Hizballah’s Hassan Nasrallah has emerged from the lopsided prisoner exchange deal he pulled off against Israel freshly invigorated for the next stage of his takeover of Lebanon.
The Middle East will not quickly erase the images he choreographed on Wednesday, July 16 of two shiny black coffins with the remains of two Israeli soldiers Eldad Regev and Ehud Goldwasser handed to Israel, or himself accepting the cheers of a huge Beirut audience as he embraced Samir Kuntar, the Nahariya child killer, for whose release he long fought.
With a touch of the jackboot, he forced the Lebanese president Michel Sleiman, Parliament Speaker Nabih Berri and prime minister Fouad Siniora, to join the welcoming party, clasp Kuntar’s hand and acclaim him a national hero.
Nasrallah’s armed forces do not rival the Israeli or Syrian armies; he has no air force or navy. But he has 40,000 missiles and a winning strategy – part natural charisma, and part crafty timing, tenacity, brutal methods, contempt for his enemies and a huge appetite for power.
The Hizballah leader managed to end his 2006 Lebanon war with Israel in a draw. In May, with minimal military clashes and loss of life, his militia captured Beirut and brought the pro-Western government to its knees.
Now Nasrallah has his eye fixed on the next steps of his masterplan, revealed here by DEBKA-Net-Weekly‘s Middle East sources:
1. He has switched the next military confrontations with Israel away from Hizballah and over to the Lebanese national army, whose units now police southern Lebanon together with UN peacekeppers. President Sleiman, former chief of staff, reading the lines dictated him by Nasrallah, has issued threats to Israel to evacuate the disputed Shebaa Farms enclave and Mt. Dov slopes of the Hermon ridge or face the Lebanese army.
Natonal consensus, Nasrallah’s ladder to the apex of power
2. Nasrallah plans to lead a national dialogue among Lebanon’s diverse sects and communities to reach a consensus on what he calls the national “defense strategy” – not only against Israel but any outside forces. Our sources infer that he may thinking in terms of breaking away some day from his sponsors in Damascus and Tehran.
At a speech in the southern port-town of Sidon Wednesday, one of the new Hizballah ministers said: “We extend our hand to turn a new page. Dialogue is the path for our strength to liberate and defend our land. We call for speedy dialogue and don’t fear talks because we want to meet in the nation’s interest.”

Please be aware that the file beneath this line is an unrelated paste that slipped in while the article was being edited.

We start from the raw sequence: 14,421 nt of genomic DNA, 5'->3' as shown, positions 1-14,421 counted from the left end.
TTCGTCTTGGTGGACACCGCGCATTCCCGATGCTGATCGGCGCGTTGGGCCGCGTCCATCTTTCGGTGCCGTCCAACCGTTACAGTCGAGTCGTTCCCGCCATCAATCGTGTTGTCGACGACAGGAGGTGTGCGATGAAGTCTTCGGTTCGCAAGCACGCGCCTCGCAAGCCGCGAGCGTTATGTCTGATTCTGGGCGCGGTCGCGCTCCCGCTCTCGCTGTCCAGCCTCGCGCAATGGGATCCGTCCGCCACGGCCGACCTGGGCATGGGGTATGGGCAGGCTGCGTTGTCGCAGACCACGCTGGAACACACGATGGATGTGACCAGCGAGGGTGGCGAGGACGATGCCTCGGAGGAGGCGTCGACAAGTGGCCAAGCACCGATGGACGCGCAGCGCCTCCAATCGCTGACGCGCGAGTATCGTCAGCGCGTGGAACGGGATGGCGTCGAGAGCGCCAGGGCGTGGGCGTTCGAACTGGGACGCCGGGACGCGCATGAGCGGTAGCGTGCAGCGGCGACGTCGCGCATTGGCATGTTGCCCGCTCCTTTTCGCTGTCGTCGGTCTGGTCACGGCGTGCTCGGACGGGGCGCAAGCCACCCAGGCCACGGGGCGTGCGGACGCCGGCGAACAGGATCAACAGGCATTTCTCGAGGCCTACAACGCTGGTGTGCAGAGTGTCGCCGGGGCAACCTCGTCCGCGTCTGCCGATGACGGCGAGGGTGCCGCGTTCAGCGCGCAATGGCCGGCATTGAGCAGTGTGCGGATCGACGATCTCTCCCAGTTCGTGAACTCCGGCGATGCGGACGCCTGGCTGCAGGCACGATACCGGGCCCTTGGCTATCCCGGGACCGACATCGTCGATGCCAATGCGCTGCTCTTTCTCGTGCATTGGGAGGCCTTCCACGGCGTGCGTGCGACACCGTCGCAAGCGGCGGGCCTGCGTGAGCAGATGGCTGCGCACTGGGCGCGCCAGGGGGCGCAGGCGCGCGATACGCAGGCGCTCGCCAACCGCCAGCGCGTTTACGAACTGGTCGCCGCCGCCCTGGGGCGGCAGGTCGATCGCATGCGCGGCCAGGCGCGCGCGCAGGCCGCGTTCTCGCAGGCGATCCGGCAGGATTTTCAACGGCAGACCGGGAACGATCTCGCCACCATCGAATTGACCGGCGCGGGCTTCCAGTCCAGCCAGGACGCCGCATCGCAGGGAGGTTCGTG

3. Nasrallah envisages a clear division of jursidication between the army, police, internal security, intelligence and the various Lebanese militias dedicated to “resistance” – the war on Israel.
4. He calls on all Lebanese factions and groups, even those opposed to his own Hizballah, to set up militias, offering them advice and arms.
5. For his perception of national unity, Nasrallah is willing to take a step he hitherto forswore, namely to place Hizballah’s arsenal, including its missiles, at the disposal of “the nation.” He proposes referring decisions as to when, where and under what circumstances Lebanese military manpower and weaponry should be employed to a new multi-factional command, with the sole authority to make these determinations. The various militias, of which Hizballah is the strongest and best organized, will also fall under this command.
6. The Hizballah leader avows he is open to topics raised by others being placed on the agenda of the national dialogue.
In theory, Nasrallah is a great patriot and seeker of national unity. But he is clearly addressing his compatriots from a position of strength. Certain of retaining the whip hand over the new order he has laid down, he is bent on using it as a ladder to climb to the apex of power in Beirut.